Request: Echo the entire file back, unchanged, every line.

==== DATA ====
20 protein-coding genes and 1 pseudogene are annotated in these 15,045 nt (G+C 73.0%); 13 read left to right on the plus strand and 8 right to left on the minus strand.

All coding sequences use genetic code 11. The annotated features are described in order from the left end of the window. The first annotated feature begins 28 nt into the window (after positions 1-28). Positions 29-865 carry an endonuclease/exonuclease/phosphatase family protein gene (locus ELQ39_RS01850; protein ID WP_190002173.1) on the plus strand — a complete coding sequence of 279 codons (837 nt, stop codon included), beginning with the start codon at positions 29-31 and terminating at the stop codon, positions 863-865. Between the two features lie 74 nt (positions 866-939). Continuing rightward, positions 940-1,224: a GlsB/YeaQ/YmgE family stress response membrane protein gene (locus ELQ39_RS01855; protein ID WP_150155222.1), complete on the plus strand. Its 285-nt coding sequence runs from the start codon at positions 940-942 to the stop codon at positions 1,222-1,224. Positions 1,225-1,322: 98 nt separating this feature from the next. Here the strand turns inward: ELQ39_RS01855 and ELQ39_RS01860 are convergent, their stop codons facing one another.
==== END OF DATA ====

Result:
20 protein-coding genes and 1 pseudogene are annotated in these 15,045 nt (G+C 73.0%); 13 read left to right on the plus strand and 8 right to left on the minus strand.

All coding sequences use genetic code 11. The annotated features are described in order from the left end of the window. The first annotated feature begins 28 nt into the window (after positions 1-28). Positions 29-865 carry an endonuclease/exonuclease/phosphatase family protein gene (locus ELQ39_RS01850; protein ID WP_190002173.1) on the plus strand — a complete coding sequence of 279 codons (837 nt, stop codon included), beginning with the start codon at positions 29-31 and terminating at the stop codon, positions 863-865. Between the two features lie 74 nt (positions 866-939). Continuing rightward, positions 940-1,224: a GlsB/YeaQ/YmgE family stress response membrane protein gene (locus ELQ39_RS01855; protein ID WP_150155222.1), complete on the plus strand. Its 285-nt coding sequence runs from the start codon at positions 940-942 to the stop codon at positions 1,222-1,224. Positions 1,225-1,322: 98 nt separating this feature from the next. Here the strand turns inward: ELQ39_RS01855 and ELQ39_RS01860 are convergent, their stop codons facing one another.